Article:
When calling for greater immigration, Mehta doesn’t stop at proof-is-in-the-pudding economic arguments, many of which we’ve heard before. What enlivens his treatise is the compelling notion that a Central American immigrant is entitled to live and work in the U.S., while an Indian immigrant is owed the same in England as a form of repayment for the havoc wreaked by the forces that colonized their homelands.
Mehta doesn’t stop at proof-is-in-the-pudding economic arguments, many of which we’ve heard before. What enlivens his treatise is the compelling notion that a Central American immigrant is entitled to live and work in the U.S., while an Indian immigrant is owed the same in England as a form of repayment for the havoc wreaked by the forces that colonized their homelands.
He’s talking about reparations, of course, which may seem like a fashionable argument du jour, modeled after African American writer Ta-Nehisi Coates’s call for the U.S. to compensate its black community for their enslavement and the subsequent discriminatory policies that have kept its members impoverished.
Yet reparations were used on several occasions in the past century to right historical wrongs. To date, Germany has paid out $89 billion in Holocaust reparations, $7 billion of which went to newly established Israel. The U.S. has its own history of paying reparations, when it sought to compensate Japanese Americans around $3 billion in today’s dollars for their forced internment during World War II.
This Land Is Our Land begins with a bracing story. A few decades ago, Mehta’s grandfather was approached in a London park by a man asking, “Why are you in my country?” His grandfather replied with unusual equanimity (no l’esprit de l’escalier here), “Because we are the creditors. You took all our wealth, our diamonds. Now we have come to collect.” Mehta summarizes his grandfather’s remark thusly: We are here because you were there.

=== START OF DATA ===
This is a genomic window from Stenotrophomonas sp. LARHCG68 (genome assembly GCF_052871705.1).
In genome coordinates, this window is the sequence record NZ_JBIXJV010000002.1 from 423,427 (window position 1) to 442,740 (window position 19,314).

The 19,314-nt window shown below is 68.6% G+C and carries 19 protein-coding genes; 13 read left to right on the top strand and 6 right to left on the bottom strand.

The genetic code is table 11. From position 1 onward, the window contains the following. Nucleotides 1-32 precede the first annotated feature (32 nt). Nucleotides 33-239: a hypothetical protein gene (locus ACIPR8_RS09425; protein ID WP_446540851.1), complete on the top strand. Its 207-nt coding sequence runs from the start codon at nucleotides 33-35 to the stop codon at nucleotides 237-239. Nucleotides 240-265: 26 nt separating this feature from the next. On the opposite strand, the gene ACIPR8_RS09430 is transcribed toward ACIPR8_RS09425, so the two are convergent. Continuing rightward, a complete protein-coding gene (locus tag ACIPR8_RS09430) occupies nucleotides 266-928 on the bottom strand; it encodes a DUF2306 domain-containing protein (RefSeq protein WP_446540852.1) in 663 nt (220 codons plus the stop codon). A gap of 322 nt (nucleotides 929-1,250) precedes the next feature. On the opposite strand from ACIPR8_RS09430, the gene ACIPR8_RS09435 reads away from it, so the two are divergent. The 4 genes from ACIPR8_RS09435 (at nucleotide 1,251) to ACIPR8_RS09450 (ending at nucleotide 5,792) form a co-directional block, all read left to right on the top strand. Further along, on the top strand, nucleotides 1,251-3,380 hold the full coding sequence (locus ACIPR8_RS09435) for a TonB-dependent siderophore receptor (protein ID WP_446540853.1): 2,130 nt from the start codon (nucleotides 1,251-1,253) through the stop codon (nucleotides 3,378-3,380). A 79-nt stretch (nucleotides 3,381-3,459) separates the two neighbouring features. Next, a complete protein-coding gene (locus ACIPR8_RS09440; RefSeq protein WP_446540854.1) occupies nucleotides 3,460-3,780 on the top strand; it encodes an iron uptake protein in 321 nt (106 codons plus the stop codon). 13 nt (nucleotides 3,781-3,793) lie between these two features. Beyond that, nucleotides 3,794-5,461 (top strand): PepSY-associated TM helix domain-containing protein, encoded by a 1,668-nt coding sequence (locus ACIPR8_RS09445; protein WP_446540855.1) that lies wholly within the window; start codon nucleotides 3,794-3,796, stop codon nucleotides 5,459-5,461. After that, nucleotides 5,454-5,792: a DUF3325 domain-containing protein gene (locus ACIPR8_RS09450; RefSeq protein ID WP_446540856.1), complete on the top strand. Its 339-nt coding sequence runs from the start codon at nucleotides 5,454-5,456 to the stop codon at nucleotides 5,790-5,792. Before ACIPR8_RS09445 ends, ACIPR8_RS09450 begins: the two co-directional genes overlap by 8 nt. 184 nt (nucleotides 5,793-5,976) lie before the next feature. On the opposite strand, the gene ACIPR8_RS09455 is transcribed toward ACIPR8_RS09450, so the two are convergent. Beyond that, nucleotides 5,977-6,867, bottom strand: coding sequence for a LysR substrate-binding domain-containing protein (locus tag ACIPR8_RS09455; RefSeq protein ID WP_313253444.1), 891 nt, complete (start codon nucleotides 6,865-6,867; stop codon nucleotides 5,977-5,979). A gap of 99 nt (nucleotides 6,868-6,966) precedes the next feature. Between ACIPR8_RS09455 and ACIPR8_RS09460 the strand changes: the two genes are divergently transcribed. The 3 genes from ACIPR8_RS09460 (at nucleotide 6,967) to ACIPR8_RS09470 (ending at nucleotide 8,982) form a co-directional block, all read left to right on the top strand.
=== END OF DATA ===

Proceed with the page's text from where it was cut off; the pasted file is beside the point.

The U.S. has had a long and sordid history of meddling in Central America. In the 1950s the U.S. overthrew Guatemala’s democratically elected president, Jacobo Árbenz, whose land reform policies threatened to harm United Fruit Corporation (which has sought to shed its nefarious reputation by rebranding itself as Chiquita Brands). Since then, Guatemala has cycled through a rogues’ gallery of brutal dictators, never enjoying a period of relative tranquility.
Teetering Emotions For just over half an hour in late July 2019, children on both sides of the U.S.-Mexico border bobbed up and down on three pink seesaws as part of an art installation called Teeter Totter Wall, which was designed by two architects, Ronald Rael and Virginia San Fratello. “Actions that take place on one side have a direct consequence on the other side,” wrote Rael in an Instagram post that went viral. The seesaws were inserted through the steel slats of the border wall dividing Sunland Park, New Mexico, from Ciudad Juarez, Mexico. (Photo: Luis Torres/AFP/Getty Images)
And what of neighboring El Salvador? In one of the country’s darkest chapters, the El Mozote slaughter saw a regiment of the Salvadoran army kill 1,200 people, including women and children. Prior to carrying out the massacre, the battalion had just returned from a three-month training course in Fort Bragg, North Carolina.